Aroha, avaroha [Ascending, Descending]

      Aroha is the successively ascending notes of a raga, starting on the tonic ("Sa"), and ending in the "Sa" in the higher octave.

      Avaroha is the successively descending notes of a raga, starting on the "Sa" in the higher octave.and ending on the tonic ("Sa"), it is the opposite of aroha. Aroha-avaroha indicate the notes comprising a raga. They are useful in a very general way:  they do not specify characteristics of a raga.  In fact, it is possible for two raga-s to have the same aroha-avaroha, though the ragas may be totally different aesthetically.  

      Twelve Swaras of the Octave

      The octave can only be divided into 22 parts where our ear can distinctly hear the parts separately. Any additional part above 22, gets overlapped and our ear cannot distinguish. These are our 22 shrutis. Swara Sa occupies 4 shrutis, Re occupies 3 shrutis, Ga occupies 2 shrutis, Ma occupies 4 shrutis, Pa occupies 4 shrutis, Dha occupies 3 shrutis and Ni occupies 2 shrutis. Re, Ga, Dha and Ni have space to move backwards and hence can become komal, whereas Ma cannot move backwards but can only move forwards and hence can become teevra. Sa and Pa swaras are fixed at one place and are like Dhruv nakshyatra.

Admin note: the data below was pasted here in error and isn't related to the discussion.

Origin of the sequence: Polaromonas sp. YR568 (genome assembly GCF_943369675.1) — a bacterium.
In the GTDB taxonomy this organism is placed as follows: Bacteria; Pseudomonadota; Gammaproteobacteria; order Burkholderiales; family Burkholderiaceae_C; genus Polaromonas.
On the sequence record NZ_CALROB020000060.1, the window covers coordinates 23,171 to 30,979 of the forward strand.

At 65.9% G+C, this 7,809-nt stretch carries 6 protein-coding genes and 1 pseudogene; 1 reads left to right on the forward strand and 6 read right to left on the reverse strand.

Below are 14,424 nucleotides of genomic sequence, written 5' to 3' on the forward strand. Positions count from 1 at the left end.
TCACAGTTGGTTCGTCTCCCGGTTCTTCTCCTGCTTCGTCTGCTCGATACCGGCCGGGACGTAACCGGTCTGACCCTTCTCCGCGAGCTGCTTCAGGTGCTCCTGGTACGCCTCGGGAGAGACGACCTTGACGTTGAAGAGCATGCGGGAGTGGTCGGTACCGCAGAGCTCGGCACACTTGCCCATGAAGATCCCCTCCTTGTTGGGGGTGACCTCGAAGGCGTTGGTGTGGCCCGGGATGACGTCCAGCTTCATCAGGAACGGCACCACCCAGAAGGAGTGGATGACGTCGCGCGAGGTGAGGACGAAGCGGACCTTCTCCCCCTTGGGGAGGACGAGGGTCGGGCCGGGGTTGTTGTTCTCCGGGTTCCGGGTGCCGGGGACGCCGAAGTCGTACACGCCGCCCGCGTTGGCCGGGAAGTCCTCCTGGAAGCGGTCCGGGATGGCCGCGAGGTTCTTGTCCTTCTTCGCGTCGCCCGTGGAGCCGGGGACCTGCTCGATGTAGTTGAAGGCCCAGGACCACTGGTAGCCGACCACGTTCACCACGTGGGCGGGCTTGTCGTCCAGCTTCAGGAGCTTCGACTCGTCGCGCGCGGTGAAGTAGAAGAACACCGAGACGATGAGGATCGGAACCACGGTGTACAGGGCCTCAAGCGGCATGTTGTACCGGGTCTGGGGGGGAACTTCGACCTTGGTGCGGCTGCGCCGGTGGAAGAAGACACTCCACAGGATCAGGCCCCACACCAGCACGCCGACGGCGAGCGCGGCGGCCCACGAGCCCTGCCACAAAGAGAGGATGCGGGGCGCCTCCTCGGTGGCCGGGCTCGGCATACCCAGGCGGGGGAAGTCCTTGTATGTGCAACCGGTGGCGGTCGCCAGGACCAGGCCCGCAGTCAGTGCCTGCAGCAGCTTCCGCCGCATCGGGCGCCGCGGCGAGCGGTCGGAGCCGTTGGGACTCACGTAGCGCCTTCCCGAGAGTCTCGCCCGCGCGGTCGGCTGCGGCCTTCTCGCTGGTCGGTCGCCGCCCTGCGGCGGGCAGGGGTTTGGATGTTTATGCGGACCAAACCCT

The 7 swaras in different combinations give 10 thaats (groups)

      Ma! - Tivra Ma


      Sa Re Ga Ma Pa Dha Ni



      Sa Re Ga Ma! Pa Dha Ni

      Re, Ga, Dha suddha


      Sa Re Ga Ma Pa Dha Ni



      Sa Re Ga Ma Pa Dha Ni



      Sa Re Ga Ma! Pa Dha Ni

      Re. Dha komal


      Sa Re Ga Ma! Pa Dha Ni



      Sa Re Ga Ma Pa Dha Ni



      Sa Re Ga Ma Pa Dha Ni

      Ga / Ni komal


      Sa Re Ga Ma! Pa Dha Ni



      Sa Re Ga Ma Pa Dha Ni




      Thaats give birth to all the ragas. The combinations of swaras for a raga must be aesthetically appealing. They must be artistically pleasing and entertaining. Aroha & Avaroha are must in a raga. They must have minimum of five swaras. Two variations of same swaras are not allowed consecutively in a raga. The raga will have Vadi (King), Samvadi (Queen /Minister) , Anuvadi ( Praja / subjects) & Vivadi (Enemy) swaras. Some ragas will have Vakra swaras. The raga will have a Pakad, which is the smallest combination of swaras depicting the raga.